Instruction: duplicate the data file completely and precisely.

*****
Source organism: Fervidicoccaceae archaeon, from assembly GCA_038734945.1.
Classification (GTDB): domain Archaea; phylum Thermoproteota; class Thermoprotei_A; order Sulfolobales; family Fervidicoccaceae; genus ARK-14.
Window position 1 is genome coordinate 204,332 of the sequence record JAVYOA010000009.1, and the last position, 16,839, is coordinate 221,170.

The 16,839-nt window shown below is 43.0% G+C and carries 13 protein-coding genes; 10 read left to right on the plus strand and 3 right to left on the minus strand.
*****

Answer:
Source organism: Fervidicoccaceae archaeon, from assembly GCA_038734945.1.
Classification (GTDB): domain Archaea; phylum Thermoproteota; class Thermoprotei_A; order Sulfolobales; family Fervidicoccaceae; genus ARK-14.
Window position 1 is genome coordinate 204,332 of the sequence record JAVYOA010000009.1, and the last position, 16,839, is coordinate 221,170.

The 16,839-nt window shown below is 43.0% G+C and carries 13 protein-coding genes; 10 read left to right on the plus strand and 3 right to left on the minus strand.